Bad Egart, today a restaurant and museum, was not only used by the spa visitors as a health resort. The history of the oldest health resort in Tyrol goes back much further. It is suspected that the Romans themselves were aware of the healing power of the spring water. That is to say, the customs post at Tel along the Via Claudia Augusta was located very close to the health resort. It therefore seems likely that Roman officials and travellers frequented the health-promoting thermal baths. The name Egart was derived from the nymph Egeria. The water of Bad Egart can thus be considered to be a shrine to Egeria, a helper with “women’s complaints”.
Bad Egart is first mentioned in the records in 1430. The oldest spa bath in Tyrol has three springs that are registered with the Office of Water Resources in the province of South Tyrol. The Roman Spring supplied the bathing water. According to an analysis carried out in 1822, the spring water contained sulphate, iron vitriol, carbon dioxide, sulphate of magnesia and calcium sulphate. The Roman spring is also known as the “Nymph Egeria” Spring.
The water of the “Iron Spring” was once drunk by the spa guests as a cure.
The fresh, lively “Birch Water” mineral spring is found in a birch forest.
The water of Bad Egart was recommended for no fewer than 29 (!) different conditions. According to the description by Dr. Franz Feyrtag de Festis, among other disorders, virulent skin rashes, disorders of the spleen, dehydration of the liver, rheumatic disorders, weak nerves and stomach complaints, gout of the foot, urinary disorders and women’s complaints could all be healed.
The bathhouse was rebuilt in 1730 by Joseph Joachim von Wolfenthal zu Spauregg und Gaudententurm. After its heyday in the 18th century, the spa fell into disrepair. 94 years later, in 1824, a public limited company was convened in Merano under the leadership of the district physician, Dr. Alois von Gasteiger. It built the present-day building. This is still commemorated today by the inscription on the marble archway at the main entrance to the house: “Dedicated as a sanatorium for the sick in 1824.” As was customary for the time, visitors to the bathing house brought their own bed linen, pillows, towels and so on with them. The rooms were furnished with a table and chairs, and they slept in box beds filled with fresh straw mattresses.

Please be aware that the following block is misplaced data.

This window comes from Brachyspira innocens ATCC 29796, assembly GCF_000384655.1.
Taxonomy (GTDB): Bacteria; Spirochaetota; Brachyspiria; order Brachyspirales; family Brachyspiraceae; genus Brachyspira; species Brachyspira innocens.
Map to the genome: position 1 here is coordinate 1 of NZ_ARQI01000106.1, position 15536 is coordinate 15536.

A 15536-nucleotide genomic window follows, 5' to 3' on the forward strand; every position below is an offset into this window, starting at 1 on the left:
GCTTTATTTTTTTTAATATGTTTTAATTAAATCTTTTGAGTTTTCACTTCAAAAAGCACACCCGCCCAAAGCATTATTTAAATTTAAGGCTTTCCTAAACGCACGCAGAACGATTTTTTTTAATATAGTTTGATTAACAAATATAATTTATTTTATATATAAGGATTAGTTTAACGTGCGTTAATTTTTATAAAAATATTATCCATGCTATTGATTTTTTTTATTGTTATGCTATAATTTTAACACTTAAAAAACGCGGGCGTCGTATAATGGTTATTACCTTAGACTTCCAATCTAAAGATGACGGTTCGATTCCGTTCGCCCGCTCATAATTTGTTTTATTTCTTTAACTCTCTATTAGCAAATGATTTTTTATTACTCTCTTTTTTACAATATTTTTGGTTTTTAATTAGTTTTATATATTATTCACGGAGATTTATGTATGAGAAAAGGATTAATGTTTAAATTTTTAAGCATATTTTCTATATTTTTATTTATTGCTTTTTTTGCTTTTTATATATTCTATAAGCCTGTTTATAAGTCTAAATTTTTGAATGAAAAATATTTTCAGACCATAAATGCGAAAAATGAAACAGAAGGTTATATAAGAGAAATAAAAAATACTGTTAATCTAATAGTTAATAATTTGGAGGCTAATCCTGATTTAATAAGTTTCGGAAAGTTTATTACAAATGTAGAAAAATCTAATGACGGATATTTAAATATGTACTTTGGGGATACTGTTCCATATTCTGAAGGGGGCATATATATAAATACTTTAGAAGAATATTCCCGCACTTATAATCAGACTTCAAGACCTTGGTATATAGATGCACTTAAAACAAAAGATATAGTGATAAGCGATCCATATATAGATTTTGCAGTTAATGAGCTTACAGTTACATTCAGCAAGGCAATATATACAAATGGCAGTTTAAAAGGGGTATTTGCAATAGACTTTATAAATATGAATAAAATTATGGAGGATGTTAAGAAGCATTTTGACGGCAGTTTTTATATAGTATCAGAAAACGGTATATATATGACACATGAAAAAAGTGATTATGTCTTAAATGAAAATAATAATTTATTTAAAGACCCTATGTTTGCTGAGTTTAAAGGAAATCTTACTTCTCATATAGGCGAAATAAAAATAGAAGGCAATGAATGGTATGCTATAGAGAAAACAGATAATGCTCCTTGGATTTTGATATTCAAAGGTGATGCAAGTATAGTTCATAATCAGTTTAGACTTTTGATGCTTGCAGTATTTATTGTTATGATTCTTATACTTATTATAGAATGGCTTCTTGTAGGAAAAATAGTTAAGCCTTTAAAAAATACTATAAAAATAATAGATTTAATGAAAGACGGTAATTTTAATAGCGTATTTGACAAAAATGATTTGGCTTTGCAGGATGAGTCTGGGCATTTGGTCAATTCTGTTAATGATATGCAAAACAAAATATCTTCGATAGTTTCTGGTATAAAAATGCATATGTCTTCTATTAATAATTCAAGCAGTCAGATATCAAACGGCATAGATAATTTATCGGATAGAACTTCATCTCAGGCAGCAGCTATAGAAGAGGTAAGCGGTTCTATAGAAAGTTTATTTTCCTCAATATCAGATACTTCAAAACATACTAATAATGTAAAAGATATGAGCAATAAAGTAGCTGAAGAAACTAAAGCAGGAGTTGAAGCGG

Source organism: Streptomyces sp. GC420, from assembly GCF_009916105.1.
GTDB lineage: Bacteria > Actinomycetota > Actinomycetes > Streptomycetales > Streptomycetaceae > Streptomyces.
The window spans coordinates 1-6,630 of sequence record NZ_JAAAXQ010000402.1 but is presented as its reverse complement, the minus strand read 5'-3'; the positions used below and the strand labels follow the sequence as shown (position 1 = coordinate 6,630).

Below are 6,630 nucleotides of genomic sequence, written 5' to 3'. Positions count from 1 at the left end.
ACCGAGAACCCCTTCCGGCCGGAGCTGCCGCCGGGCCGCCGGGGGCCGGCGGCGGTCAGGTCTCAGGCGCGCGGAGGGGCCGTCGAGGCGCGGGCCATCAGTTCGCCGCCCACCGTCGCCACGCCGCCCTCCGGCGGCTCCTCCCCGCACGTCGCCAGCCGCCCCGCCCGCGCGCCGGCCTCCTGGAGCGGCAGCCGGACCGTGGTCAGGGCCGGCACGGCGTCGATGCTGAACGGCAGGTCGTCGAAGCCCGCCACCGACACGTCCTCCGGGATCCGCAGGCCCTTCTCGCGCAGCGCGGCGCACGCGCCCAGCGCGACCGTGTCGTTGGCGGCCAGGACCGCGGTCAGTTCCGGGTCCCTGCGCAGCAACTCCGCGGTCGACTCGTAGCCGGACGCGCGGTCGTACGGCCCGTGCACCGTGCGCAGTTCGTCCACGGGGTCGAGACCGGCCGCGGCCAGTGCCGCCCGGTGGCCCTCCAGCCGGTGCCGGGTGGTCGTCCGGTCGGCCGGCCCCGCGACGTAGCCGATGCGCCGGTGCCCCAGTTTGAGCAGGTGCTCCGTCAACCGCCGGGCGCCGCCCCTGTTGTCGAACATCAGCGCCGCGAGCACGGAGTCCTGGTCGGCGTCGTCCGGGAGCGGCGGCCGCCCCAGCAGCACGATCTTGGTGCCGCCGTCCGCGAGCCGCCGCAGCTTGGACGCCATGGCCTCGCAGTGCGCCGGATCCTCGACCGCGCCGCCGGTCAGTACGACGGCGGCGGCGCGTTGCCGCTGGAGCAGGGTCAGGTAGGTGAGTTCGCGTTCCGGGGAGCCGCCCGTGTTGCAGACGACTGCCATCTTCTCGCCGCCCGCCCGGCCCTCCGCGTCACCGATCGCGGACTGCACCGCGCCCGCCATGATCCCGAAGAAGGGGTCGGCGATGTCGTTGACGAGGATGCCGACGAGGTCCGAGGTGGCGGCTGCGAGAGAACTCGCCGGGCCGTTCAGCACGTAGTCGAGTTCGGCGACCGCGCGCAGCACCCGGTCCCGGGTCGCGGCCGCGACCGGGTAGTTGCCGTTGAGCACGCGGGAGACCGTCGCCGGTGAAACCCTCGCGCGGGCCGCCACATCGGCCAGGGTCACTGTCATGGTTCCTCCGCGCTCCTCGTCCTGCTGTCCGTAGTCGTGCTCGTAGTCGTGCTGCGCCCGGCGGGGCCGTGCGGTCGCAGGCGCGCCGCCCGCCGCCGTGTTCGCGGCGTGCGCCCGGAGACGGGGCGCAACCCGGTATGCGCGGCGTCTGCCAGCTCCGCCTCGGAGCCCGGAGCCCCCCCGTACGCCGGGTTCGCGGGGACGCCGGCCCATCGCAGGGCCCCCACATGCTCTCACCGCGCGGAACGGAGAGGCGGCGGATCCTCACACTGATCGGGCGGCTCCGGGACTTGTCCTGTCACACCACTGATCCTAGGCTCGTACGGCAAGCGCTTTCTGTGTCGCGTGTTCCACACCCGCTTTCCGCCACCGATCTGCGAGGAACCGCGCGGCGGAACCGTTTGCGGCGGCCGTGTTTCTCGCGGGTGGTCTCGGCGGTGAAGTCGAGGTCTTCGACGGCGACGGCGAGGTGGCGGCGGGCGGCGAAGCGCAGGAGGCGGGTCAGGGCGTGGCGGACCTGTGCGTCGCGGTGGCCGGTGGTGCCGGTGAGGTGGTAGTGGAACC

In 1906 Bad Egart enjoyed another heyday, when the railway line was opened in the Val Venosta Valley. The owner at the time made available the land on which the railway station was built at no cost. Visitors were now able to travel in comfort to Parcines by train.
The spa ceased to operate in 1956.
A prominent visit to Bad Egart
According to oral tradition, Empress Elisabeth “Sissi”, is believed to have visited Bad Egart for a bathing cure during a stay at the spa in Merano.
Likewise, Archduke Ferdinand, who later became Crown Prince, is supposed to have visited the spa on the occasion of the opening of the Val Venosta Valley Railway in 1907. The most famous Parcines native, Peter Mitterhofer, who invented the typewriter, appeared in Bad Egart as a singer, minstrel, musician and ventriloquist.
Present-day restaurant and museum
Nowadays Bad Egart is a restaurant and houses the Royal and Imperial Museum. The “Roman Spring” grotto is open to the public inside the museum. It is also still possible to see the tubs that were used for bathing in the Middle Ages, a soapstone oven in which the bathing water was warmed, and a variety of bathtubs that were once used by guests in the spa courtyard. The chapel belonging to the spa, which dates from around 1730, is dedicated to St. Mary and can also be visited.